Velocity Reviews > Who told str() to round my int()'s!!!

# Who told str() to round my int()'s!!!

Guest
Posts: n/a

 08-11-2007
After a fair amount of troubleshooting of why my lists were coming
back a handful of digits short, and the last digit rounded off, I
determined the str() function was to blame:

>>> foonum

0.0071299720384678782
>>> str(foonum)

'0.00712997203847'
>>>

Why in the world does str() have any business rounding my numbers, and
how do I get around this?

Marc 'BlackJack' Rintsch
Guest
Posts: n/a

 08-11-2007
On Sat, 11 Aug 2007 16:40:02 +0000, Adam W. wrote:

> After a fair amount of troubleshooting of why my lists were coming
> back a handful of digits short, and the last digit rounded off, I
> determined the str() function was to blame:
>
>>>> foonum

> 0.0071299720384678782
>>>> str(foonum)

> '0.00712997203847'
>>>>

>
> Why in the world does str() have any business rounding my numbers, and
> how do I get around this?

If `str()` would not round you would get very long numbers because of the
inaccuracies of floating point values. I know Python is lying when 0.1
prints as 0.1, but do you really want to see

Use string formatting to tell the number of digits you want to see:

In [16]: '%.56f' % 0.1
Out[16]: '0.10000000000000000555111512312578270211815834045 410156250'

Ciao,
Marc 'BlackJack' Rintsch

Guest
Posts: n/a

 08-11-2007
On Aug 11, 12:53 pm, Marc 'BlackJack' Rintsch <(E-Mail Removed)> wrote:
> If `str()` would not round you would get very long numbers because of the
> inaccuracies of floating point values. I know Python is lying when 0.1
> prints as 0.1, but do you really want to see

I want str() to convert whatever I give it to a string and do nothing
else. I will worry about long FP values in previous steps. I still
find it very disturbing that str() is doing this AND it is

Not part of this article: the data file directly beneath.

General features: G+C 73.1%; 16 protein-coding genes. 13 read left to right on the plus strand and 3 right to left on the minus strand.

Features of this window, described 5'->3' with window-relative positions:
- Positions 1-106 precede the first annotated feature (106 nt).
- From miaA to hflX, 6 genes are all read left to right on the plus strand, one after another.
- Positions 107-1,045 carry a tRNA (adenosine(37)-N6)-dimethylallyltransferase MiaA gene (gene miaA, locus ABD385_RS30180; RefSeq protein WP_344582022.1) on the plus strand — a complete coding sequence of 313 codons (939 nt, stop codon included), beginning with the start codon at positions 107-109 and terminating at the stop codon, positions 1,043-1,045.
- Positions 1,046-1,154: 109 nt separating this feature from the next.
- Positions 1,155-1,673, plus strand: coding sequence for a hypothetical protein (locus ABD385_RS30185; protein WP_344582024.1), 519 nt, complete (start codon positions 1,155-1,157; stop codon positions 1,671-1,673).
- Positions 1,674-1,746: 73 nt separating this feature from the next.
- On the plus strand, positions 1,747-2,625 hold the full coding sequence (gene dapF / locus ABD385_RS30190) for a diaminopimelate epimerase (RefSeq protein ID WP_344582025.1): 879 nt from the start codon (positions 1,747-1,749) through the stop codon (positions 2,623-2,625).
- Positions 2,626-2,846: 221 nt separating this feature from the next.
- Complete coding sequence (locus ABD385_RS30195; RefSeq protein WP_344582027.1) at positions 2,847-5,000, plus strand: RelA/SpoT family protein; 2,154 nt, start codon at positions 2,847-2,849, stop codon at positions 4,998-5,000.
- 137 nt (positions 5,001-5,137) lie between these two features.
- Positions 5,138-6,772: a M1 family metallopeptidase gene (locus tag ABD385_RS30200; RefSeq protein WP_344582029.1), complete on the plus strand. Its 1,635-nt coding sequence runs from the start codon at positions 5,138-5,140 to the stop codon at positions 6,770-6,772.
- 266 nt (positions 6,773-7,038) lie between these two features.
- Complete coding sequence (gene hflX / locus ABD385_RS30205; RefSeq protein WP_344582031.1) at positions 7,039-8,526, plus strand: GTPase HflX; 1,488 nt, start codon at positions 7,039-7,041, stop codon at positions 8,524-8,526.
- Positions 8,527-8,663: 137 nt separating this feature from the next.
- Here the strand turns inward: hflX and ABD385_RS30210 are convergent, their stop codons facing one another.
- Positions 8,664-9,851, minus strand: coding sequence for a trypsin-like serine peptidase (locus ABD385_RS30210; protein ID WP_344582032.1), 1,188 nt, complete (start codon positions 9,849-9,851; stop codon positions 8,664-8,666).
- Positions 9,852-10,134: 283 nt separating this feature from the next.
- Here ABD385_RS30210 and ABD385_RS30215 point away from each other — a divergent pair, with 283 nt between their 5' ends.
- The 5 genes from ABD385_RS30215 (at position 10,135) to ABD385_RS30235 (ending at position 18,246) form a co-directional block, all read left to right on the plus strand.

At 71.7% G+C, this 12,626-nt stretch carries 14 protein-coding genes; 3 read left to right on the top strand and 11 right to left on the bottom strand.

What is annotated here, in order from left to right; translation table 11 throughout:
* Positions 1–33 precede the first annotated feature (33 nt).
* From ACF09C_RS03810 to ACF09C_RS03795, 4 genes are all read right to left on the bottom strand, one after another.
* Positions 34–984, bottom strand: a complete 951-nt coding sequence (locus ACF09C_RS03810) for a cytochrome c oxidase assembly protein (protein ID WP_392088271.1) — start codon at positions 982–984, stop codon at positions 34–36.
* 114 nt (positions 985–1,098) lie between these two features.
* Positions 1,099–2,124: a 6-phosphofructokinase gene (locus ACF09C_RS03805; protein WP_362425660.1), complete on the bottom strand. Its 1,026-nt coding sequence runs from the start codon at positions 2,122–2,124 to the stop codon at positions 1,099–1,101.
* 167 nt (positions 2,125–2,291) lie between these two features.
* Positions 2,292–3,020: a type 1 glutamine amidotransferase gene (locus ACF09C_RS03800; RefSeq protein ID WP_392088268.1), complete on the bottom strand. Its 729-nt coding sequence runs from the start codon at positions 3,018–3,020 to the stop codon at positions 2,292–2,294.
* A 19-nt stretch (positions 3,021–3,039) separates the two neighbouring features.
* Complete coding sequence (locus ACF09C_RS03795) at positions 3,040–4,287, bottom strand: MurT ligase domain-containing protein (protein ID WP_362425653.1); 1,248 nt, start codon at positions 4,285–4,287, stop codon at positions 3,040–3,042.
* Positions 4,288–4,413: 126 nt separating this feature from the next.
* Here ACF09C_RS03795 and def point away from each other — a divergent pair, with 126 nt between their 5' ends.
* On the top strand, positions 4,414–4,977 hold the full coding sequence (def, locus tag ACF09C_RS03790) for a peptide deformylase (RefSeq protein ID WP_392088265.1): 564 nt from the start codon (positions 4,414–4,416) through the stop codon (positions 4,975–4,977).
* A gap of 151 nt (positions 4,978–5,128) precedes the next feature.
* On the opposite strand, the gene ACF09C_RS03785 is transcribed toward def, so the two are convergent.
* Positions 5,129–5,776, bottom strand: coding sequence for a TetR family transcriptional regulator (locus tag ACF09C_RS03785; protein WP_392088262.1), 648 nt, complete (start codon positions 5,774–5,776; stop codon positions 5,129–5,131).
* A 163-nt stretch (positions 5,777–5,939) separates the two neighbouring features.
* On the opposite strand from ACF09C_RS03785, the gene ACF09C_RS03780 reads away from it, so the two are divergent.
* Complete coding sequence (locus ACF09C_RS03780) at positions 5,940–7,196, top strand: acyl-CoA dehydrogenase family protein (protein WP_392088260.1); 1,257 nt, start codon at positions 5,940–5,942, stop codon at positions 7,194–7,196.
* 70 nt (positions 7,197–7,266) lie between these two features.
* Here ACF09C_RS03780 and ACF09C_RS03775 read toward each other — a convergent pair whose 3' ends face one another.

undocumented in all of my books.

> Use string formatting to tell the number of digits you want to see:
>
> In [16]: '%.56f' % 0.1
> Out[16]: '0.10000000000000000555111512312578270211815834045 410156250'

The book I used to learn Python never introduced string formatting, I
suppose I will have to use another and learn it if that is the only
way...

Roel Schroeven
Guest
Posts: n/a

 08-11-2007
> After a fair amount of troubleshooting of why my lists were coming
> back a handful of digits short, and the last digit rounded off, I
> determined the str() function was to blame:
>
>>>> foonum

> 0.0071299720384678782
>>>> str(foonum)

> '0.00712997203847'
>
> Why in the world does str() have any business rounding my numbers, and
> how do I get around this?

You could use repr() instead of str() (AFAIK that's what the interactive
interpreter used to print your foonum), but in any case you should be
aware of the limits inherent in floating point arithmetic and in
conversions between decimal and binary fractions. See e.g.
http://docs.python.org/tut/node16.html

--
If I have been able to see further, it was only because I stood
on the shoulders of giants. -- Isaac Newton

Roel Schroeven

Marc 'BlackJack' Rintsch
Guest
Posts: n/a

 08-11-2007
On Sat, 11 Aug 2007 17:10:05 +0000, Adam W. wrote:

> On Aug 11, 12:53 pm, Marc 'BlackJack' Rintsch <(E-Mail Removed)> wrote:
>> If `str()` would not round you would get very long numbers because of the
>> inaccuracies of floating point values. I know Python is lying when 0.1
>> prints as 0.1, but do you really want to see

>
> I want str() to convert whatever I give it to a string and do nothing
> else.

But those long numbers are very disturbing and nobody wants them as usual
string representation. Most programming languages "lie" at this point to
the user so it would be very unexpected too.

> I will worry about long FP values in previous steps.

What do you mean here? Have you looked at the example above? That is the
closest you get to 0.1 -- there's no way to round the floating point
value, it can only be done by converting to `str()`.

Ciao,
Marc 'BlackJack' Rintsch

Guest
Posts: n/a

 08-11-2007
On Aug 11, 9:40 am, "Adam W." <(E-Mail Removed)> wrote:
> After a fair amount of troubleshooting of why my lists were coming
> back a handful of digits short, and the last digit rounded off, I
> determined the str() function was to blame:
>
> >>> foonum

>
> 0.0071299720384678782
>
> >>> str(foonum)

> '0.00712997203847'
>
> Why in the world does str() have any business rounding my numbers, and
> how do I get around this?

If 15 digit precision is a concern, I would suggest that you us the
decimal class instead of floating points. Floating point problems on
X86 machines are well documented.
http://docs.python.org/lib/module-decimal.html
http://pydoc.org/2.4.1/decimal.html